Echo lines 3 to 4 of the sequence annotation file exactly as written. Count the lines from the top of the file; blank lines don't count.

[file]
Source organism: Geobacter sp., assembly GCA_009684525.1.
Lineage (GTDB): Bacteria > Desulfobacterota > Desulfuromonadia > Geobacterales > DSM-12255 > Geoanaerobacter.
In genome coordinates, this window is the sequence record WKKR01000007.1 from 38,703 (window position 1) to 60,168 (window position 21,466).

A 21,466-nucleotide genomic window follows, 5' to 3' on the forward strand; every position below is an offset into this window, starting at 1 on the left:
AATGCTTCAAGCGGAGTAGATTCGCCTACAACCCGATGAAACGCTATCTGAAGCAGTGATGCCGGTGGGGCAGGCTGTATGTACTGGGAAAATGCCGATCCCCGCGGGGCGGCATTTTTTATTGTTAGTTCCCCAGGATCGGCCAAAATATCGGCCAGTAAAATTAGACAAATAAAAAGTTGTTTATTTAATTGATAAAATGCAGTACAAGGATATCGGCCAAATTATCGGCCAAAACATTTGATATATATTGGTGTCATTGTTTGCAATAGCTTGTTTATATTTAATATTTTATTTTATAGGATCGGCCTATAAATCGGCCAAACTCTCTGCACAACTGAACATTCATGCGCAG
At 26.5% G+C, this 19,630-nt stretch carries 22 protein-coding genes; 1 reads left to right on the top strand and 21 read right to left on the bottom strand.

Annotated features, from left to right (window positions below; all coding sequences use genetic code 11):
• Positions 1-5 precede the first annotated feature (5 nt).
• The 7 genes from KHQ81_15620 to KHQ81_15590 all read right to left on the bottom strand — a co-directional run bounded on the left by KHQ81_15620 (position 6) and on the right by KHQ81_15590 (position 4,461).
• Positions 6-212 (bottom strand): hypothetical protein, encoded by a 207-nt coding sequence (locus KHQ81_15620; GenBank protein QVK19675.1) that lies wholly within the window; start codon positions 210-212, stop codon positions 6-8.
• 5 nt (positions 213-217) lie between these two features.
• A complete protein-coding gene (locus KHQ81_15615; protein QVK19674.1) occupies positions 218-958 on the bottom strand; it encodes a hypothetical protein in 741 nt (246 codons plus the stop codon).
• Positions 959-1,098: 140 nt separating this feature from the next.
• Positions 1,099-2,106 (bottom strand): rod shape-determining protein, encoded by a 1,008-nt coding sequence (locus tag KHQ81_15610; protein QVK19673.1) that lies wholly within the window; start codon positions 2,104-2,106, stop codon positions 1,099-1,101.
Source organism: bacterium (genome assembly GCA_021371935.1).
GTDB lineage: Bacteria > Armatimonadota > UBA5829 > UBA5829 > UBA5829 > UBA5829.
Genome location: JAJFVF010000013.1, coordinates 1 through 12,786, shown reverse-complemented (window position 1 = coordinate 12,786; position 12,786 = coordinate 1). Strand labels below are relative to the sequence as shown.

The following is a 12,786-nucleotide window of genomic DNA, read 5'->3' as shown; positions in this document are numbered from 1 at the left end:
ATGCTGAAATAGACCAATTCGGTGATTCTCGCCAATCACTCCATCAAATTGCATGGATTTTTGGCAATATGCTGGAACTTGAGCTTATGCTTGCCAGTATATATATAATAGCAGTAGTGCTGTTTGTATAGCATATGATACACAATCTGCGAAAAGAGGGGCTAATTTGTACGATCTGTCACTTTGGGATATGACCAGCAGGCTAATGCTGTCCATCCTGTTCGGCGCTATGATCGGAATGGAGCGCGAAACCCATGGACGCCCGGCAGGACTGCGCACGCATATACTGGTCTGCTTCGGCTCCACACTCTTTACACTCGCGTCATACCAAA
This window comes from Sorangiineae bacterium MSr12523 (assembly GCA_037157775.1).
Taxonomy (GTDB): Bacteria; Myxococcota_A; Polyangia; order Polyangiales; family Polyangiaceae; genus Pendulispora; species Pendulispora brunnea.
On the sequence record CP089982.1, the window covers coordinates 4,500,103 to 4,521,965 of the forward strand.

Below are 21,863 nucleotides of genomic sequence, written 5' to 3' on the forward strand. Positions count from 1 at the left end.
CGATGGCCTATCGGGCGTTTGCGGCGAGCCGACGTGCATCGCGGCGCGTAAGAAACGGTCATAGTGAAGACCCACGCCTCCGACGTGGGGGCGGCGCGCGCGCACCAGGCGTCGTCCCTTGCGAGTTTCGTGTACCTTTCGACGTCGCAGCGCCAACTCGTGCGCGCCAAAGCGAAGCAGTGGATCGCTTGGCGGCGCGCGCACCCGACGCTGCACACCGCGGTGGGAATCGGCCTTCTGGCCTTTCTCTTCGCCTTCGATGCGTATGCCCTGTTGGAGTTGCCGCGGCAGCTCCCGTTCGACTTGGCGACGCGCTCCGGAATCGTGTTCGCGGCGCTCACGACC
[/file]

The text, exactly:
In genome coordinates, this window is the sequence record WKKR01000007.1 from 38,703 (window position 1) to 60,168 (window position 21,466).

A 21,466-nucleotide genomic window follows, 5' to 3' on the forward strand; every position below is an offset into this window, starting at 1 on the left: